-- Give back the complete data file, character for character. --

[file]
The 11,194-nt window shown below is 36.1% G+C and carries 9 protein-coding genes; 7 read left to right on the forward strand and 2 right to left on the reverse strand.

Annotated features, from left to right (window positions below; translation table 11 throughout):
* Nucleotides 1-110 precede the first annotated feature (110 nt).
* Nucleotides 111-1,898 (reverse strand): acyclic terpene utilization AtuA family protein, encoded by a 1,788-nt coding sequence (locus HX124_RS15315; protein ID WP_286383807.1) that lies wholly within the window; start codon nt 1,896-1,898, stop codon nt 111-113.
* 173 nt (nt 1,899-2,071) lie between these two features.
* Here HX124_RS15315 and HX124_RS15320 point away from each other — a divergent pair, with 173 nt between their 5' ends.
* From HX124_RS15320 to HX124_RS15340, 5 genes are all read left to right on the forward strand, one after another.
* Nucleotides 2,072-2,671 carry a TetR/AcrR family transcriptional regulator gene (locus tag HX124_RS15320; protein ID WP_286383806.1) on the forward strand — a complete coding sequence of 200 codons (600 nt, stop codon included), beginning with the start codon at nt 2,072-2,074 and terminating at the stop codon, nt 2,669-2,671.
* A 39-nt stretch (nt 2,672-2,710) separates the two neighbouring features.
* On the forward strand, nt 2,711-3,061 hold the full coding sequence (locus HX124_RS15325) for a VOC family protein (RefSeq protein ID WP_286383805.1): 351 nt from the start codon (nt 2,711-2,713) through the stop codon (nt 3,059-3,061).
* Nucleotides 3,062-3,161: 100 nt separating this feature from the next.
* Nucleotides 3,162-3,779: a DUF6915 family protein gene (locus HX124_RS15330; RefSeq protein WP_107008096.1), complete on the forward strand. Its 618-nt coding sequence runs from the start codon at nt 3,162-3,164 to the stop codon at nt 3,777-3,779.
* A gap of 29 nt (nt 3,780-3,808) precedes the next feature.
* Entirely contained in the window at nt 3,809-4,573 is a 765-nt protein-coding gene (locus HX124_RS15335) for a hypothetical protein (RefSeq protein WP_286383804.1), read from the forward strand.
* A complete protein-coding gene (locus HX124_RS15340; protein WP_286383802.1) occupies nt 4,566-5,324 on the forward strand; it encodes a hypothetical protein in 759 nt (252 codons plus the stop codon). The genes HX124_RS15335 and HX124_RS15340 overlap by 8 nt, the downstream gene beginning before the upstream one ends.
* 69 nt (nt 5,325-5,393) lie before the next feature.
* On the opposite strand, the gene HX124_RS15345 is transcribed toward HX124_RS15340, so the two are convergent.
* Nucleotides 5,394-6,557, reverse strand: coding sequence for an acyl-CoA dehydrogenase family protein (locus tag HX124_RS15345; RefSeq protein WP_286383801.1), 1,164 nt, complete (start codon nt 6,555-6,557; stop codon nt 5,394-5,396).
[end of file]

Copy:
The 11,194-nt window shown below is 36.1% G+C and carries 9 protein-coding genes; 7 read left to right on the forward strand and 2 right to left on the reverse strand.

Annotated features, from left to right (window positions below; translation table 11 throughout):
* Nucleotides 1-110 precede the first annotated feature (110 nt).
* Nucleotides 111-1,898 (reverse strand): acyclic terpene utilization AtuA family protein, encoded by a 1,788-nt coding sequence (locus HX124_RS15315; protein ID WP_286383807.1) that lies wholly within the window; start codon nt 1,896-1,898, stop codon nt 111-113.
* 173 nt (nt 1,899-2,071) lie between these two features.
* Here HX124_RS15315 and HX124_RS15320 point away from each other — a divergent pair, with 173 nt between their 5' ends.
* From HX124_RS15320 to HX124_RS15340, 5 genes are all read left to right on the forward strand, one after another.
* Nucleotides 2,072-2,671 carry a TetR/AcrR family transcriptional regulator gene (locus tag HX124_RS15320; protein ID WP_286383806.1) on the forward strand — a complete coding sequence of 200 codons (600 nt, stop codon included), beginning with the start codon at nt 2,072-2,074 and terminating at the stop codon, nt 2,669-2,671.
* A 39-nt stretch (nt 2,672-2,710) separates the two neighbouring features.
* On the forward strand, nt 2,711-3,061 hold the full coding sequence (locus HX124_RS15325) for a VOC family protein (RefSeq protein ID WP_286383805.1): 351 nt from the start codon (nt 2,711-2,713) through the stop codon (nt 3,059-3,061).
* Nucleotides 3,062-3,161: 100 nt separating this feature from the next.
* Nucleotides 3,162-3,779: a DUF6915 family protein gene (locus HX124_RS15330; RefSeq protein WP_107008096.1), complete on the forward strand. Its 618-nt coding sequence runs from the start codon at nt 3,162-3,164 to the stop codon at nt 3,777-3,779.
* A gap of 29 nt (nt 3,780-3,808) precedes the next feature.
* Entirely contained in the window at nt 3,809-4,573 is a 765-nt protein-coding gene (locus HX124_RS15335) for a hypothetical protein (RefSeq protein WP_286383804.1), read from the forward strand.
* A complete protein-coding gene (locus HX124_RS15340; protein WP_286383802.1) occupies nt 4,566-5,324 on the forward strand; it encodes a hypothetical protein in 759 nt (252 codons plus the stop codon). The genes HX124_RS15335 and HX124_RS15340 overlap by 8 nt, the downstream gene beginning before the upstream one ends.
* 69 nt (nt 5,325-5,393) lie before the next feature.
* On the opposite strand, the gene HX124_RS15345 is transcribed toward HX124_RS15340, so the two are convergent.
* Nucleotides 5,394-6,557, reverse strand: coding sequence for an acyl-CoA dehydrogenase family protein (locus tag HX124_RS15345; RefSeq protein WP_286383801.1), 1,164 nt, complete (start codon nt 6,555-6,557; stop codon nt 5,394-5,396).